Catholic Encyclopedia (1913)/John of Nikiû
An Egyptian chronicler who flourished in the latter part of the seventh century. The little we know of his life is gathered from the "History of the Patriarchs" by Severus of Ashmunein. He lived under John of Semnud, Isaac, and Simeon, respectively fortieth, forty-first, and forty-second patriarchs, and seems to have played an important part in the affairs of the Egyptian Church both as Bishop of Nikiû (Coptic, Pshati in the Delta) and as general administrator of the monasteries of Egypt. But having disciplined a monk guilty of a grave offense against morals so severely that he died ten days later, he was deposed from both offices by the patriarch Simeon, and reduced to the rank of a simple monk. His "Chronicle", composed very likely before his deposition, is a work of no mean value, extending from Adam to the end of the Arabic conquest. In many respects it does not materially differ from the Byzantine chronicles, which the author often copies, especially those of John Malalas, and the monk John of Antioch. But it has preserved some local traditions, not to be found elsewhere, on the ancient history of Egypt, also some details otherwise unknown, and apparently authentic, on certain periods of Eastern Empire, in particular on the revolution which brought about the fall of Phocas and the accession of Herclius I, and the condition of Egypt during the seventh century. The last chapters contain a relation of the conquest of Egypt by the Arabs, but little posterior to the events.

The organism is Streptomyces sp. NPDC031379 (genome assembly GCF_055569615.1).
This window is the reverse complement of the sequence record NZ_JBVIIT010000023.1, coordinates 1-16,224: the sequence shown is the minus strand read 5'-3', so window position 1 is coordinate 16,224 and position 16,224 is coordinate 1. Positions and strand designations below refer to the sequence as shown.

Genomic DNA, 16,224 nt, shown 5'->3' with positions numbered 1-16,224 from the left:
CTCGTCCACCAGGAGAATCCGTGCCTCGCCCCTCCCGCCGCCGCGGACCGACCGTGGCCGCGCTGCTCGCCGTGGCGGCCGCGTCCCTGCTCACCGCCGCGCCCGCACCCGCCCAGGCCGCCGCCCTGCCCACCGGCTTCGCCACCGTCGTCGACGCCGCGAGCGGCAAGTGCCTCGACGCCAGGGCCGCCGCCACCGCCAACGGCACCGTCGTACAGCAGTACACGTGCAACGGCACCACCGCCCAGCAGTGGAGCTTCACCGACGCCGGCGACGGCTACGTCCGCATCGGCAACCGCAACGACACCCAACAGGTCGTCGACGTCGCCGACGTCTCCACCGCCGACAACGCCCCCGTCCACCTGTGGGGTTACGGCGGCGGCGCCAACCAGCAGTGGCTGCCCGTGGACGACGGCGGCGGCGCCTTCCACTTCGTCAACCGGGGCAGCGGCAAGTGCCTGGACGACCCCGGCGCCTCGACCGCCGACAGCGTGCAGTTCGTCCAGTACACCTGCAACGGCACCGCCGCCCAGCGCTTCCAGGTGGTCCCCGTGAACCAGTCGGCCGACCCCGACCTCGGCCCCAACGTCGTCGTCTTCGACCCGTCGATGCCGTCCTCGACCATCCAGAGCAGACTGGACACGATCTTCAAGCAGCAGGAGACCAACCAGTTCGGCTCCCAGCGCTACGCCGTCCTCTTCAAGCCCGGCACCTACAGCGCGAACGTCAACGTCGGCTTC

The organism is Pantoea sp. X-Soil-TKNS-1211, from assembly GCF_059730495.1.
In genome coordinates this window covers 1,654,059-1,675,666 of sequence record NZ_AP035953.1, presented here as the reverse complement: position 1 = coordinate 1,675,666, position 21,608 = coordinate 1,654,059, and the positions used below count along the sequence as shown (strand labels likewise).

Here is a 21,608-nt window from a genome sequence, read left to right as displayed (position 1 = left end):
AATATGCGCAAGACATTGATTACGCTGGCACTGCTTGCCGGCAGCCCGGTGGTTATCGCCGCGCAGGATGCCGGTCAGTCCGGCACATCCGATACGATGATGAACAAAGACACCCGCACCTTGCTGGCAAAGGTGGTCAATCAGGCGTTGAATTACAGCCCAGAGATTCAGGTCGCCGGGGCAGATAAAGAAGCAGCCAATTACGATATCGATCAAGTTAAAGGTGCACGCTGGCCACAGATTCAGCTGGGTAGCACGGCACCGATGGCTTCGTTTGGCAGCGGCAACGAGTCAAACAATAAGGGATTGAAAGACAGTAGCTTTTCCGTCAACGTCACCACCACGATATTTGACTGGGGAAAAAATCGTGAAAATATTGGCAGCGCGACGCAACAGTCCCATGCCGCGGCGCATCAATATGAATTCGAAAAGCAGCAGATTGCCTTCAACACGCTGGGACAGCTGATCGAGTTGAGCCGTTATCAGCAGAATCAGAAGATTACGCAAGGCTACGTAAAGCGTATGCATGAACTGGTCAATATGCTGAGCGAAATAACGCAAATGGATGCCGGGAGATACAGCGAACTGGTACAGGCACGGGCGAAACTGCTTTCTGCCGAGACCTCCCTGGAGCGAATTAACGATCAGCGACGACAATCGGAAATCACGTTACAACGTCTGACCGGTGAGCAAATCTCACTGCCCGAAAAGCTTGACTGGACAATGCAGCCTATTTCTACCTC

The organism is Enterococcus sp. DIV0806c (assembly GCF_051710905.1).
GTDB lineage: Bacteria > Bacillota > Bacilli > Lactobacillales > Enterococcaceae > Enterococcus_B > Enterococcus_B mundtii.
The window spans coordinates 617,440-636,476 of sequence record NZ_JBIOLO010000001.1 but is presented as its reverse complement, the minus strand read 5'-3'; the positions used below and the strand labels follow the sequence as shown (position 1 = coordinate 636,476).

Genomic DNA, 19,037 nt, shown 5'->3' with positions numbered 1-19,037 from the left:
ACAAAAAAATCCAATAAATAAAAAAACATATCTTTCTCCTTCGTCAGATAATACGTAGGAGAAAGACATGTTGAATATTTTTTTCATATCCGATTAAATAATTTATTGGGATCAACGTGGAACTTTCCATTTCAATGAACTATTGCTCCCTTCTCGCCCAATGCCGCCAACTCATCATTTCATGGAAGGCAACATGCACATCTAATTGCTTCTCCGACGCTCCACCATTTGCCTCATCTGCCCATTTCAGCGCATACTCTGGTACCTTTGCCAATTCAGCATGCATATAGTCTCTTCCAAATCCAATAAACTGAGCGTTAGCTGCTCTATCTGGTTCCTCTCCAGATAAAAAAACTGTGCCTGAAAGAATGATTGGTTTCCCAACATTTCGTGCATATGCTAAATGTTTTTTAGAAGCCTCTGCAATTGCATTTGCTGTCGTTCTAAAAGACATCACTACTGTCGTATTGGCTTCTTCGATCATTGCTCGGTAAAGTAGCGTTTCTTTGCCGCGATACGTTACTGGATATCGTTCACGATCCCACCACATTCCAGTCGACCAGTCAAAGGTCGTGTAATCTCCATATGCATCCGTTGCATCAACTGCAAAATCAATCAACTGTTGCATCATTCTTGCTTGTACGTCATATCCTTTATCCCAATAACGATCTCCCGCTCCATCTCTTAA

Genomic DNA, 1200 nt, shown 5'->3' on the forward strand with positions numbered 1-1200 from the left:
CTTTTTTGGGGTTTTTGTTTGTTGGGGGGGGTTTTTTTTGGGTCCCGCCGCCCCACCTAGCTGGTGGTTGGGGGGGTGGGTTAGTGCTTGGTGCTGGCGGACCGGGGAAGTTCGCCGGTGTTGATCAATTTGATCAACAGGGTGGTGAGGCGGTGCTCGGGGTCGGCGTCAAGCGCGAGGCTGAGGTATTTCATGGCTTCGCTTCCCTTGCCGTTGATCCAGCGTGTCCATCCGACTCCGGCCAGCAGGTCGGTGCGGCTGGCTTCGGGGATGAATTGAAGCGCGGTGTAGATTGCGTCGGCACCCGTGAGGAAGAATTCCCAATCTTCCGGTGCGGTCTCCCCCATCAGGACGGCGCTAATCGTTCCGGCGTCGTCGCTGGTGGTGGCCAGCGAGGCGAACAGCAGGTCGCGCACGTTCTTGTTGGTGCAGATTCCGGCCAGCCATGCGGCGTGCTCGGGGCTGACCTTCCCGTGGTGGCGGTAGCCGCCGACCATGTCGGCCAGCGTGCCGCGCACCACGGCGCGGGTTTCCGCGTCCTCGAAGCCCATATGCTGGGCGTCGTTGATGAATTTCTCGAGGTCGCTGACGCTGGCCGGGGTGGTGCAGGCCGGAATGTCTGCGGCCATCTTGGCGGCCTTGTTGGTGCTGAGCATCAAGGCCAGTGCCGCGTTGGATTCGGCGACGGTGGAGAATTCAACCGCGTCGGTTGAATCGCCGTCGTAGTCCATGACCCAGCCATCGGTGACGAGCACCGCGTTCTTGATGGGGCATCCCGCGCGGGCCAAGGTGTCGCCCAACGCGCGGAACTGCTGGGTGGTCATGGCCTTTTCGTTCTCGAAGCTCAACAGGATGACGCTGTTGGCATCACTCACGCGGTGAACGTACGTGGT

This chronicle was originally written in Greek, with the exception of some of the chapters concerning Egypt, vvhich were very probably written in Coptic. It has come down to us in an Ethiopic version made in 1602 by an Abyssinian scholar, with the assistance of an Egyptian monk on a much older Arabic text non lost like the original. The text, unfortunately, has suffered much at the hands of the translators and copyists, especially in passing into Arabic. Such as it is, it has been the subject of a careful study and analysis by H. Zotenberg, in the "Journal Asiatique", 7th series, vols. X, XII, XIII (Paris, 1877-79), "La Chronique de Jean de Nikioû, notice et extraits" (also in book form, Paris, 1879); later it was published in its entirety, with a French version, by the same scholar; "La Chronique de Jean de Nikioû" (Paris, 1883), in "Notices et Extraits des manuscrits de la Bibliothèque Nationale", t. XXIV, I, pp. 125-605) (also separately, Paris, 1883).
The two above-named publications of ZOTENBERG; cf. the reviews of NOLDEKE, Gittlinger gelehrte Anzeigen (Gottingen, 1881), 587- 594; DROUIN, Le Museon, III (Louvain, 1884), 235-268.